Thursday, April 02, 2009

Congressional Democrats Lower 2010 Expectations Based on NY 20th Congressional District Special Election

The New York 20th Congressional Election this past Tuesday remains undecided in an election that was, like several across the nation in 2008, too close to call. In New York, Democrat Scott Murphy and Republican Jim Tedisco are separated by a mere 59 votes, with over 10,000 absentee and emergency ballots uncounted (6,000 of those Ballots having said to be impounded), and both parties are predicting a win. That said, in recent interviews, Rep. Chris Van Hollen, head of the Democrat Congressional Campaign Committee, has begun to lower expectations for the 2010 races. In an AP article, Van Hollen warns extreme left groups against targeting Moderate Democrats. Van Hollen cites that several elections have been two close to call, and with a mere 76 seat advantage in Congress, the party can ill-afford to lose any seats to a Republican contender.

Historically, mid-term elections tend to shift the balance of power in Congress, with a lot riding on the performance of the party’s leader, in this case, the President Barack Obama. Should Obama’s economic policies do well, and the President’s overall approval ratings remain consistent, the party can expect to maintain or increase their seats in Congress, however, should the economy continue its downward spiral, (742,000 private sector jobs were lost this March, for example) those fortunes can be easily reversed. Currently both History and President Obama appear to be on the side of the Republican Party.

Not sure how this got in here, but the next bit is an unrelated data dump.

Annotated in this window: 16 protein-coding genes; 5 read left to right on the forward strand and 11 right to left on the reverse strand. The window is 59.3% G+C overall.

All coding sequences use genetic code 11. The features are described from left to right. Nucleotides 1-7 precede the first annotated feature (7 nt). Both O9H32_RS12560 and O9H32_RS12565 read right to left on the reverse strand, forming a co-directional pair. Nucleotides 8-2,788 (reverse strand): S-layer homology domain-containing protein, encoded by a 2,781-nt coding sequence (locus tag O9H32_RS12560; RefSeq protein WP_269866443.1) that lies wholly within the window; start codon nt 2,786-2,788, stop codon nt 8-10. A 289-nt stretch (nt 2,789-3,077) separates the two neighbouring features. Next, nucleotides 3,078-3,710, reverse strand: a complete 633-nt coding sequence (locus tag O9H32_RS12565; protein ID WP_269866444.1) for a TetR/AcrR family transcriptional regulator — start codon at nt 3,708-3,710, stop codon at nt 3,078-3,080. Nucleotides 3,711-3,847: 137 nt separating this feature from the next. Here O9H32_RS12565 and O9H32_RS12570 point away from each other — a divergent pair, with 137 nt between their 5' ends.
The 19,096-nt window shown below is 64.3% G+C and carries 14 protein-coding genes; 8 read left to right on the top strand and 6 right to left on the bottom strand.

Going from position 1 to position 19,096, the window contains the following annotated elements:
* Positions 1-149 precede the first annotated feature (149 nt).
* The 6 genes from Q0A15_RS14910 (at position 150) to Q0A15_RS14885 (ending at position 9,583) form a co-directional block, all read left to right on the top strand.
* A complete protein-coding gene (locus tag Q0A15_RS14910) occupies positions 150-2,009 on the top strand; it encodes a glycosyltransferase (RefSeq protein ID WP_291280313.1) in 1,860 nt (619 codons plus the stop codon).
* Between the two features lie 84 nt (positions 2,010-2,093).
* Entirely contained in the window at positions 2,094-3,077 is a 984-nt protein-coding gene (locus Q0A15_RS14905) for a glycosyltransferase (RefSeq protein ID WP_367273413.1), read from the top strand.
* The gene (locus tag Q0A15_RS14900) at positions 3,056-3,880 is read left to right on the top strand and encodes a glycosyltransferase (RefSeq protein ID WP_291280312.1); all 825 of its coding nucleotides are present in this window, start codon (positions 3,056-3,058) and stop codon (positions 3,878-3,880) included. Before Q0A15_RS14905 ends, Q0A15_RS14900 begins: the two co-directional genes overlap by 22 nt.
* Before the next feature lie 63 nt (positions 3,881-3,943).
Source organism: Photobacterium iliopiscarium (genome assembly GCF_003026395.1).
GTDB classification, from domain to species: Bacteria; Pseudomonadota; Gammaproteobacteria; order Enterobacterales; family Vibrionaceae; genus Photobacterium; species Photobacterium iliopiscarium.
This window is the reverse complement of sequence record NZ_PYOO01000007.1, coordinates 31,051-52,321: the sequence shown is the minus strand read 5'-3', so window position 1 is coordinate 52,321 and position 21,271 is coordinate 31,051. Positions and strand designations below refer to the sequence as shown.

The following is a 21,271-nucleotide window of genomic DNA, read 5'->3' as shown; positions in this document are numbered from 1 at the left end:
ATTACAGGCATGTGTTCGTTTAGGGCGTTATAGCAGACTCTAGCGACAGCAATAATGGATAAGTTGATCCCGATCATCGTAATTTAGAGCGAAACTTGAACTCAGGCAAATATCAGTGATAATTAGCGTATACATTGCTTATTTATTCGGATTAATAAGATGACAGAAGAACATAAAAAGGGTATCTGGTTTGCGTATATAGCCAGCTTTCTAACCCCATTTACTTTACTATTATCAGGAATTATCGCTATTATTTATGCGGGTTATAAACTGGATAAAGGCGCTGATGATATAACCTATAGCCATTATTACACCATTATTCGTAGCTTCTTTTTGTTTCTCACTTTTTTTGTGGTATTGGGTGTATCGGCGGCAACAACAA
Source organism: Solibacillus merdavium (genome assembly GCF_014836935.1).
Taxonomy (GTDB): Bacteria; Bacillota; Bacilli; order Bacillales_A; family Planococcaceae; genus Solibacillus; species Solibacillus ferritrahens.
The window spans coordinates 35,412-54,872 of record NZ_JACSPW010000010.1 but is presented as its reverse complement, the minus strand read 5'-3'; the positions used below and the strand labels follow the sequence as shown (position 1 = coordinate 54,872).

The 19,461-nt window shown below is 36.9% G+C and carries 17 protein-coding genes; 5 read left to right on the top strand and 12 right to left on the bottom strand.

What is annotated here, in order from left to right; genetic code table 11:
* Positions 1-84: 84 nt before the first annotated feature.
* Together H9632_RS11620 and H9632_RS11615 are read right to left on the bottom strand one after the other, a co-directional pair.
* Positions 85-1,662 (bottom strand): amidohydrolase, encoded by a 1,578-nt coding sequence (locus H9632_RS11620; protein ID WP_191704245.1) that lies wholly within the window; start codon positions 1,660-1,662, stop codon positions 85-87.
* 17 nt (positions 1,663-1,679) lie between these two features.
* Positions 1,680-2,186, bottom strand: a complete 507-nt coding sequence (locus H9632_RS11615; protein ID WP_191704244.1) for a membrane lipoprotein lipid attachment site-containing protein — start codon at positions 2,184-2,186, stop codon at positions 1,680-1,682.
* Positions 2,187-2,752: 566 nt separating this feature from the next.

Van Hollen understands, both the import of history and the danger of “riding the coattails” of a President with less than stellar approval ratings, especially in districts that have a heavy concentration of conservatives and/or independent (unenrolled) voters who are not ideologically driven to vote by party.

Will groups that play influential roles in the Democrat Party such as; temper their quest to fill the House with like minded legislatures, despite the appeals of Van Hollen? That is unlikely. Massachusetts should be viewed by both parties as a testing ground for this administration’s (and the Democrat Party) economic policies. One need only look at the recent polls virtually condemning Massachusetts Governor Duval Patrick, to understand that raising taxes and unlimited spending do not sit well with constituents and, according to this particular poll, it crosses all Party lines, in a state that has long been known as “The Bluest State”.

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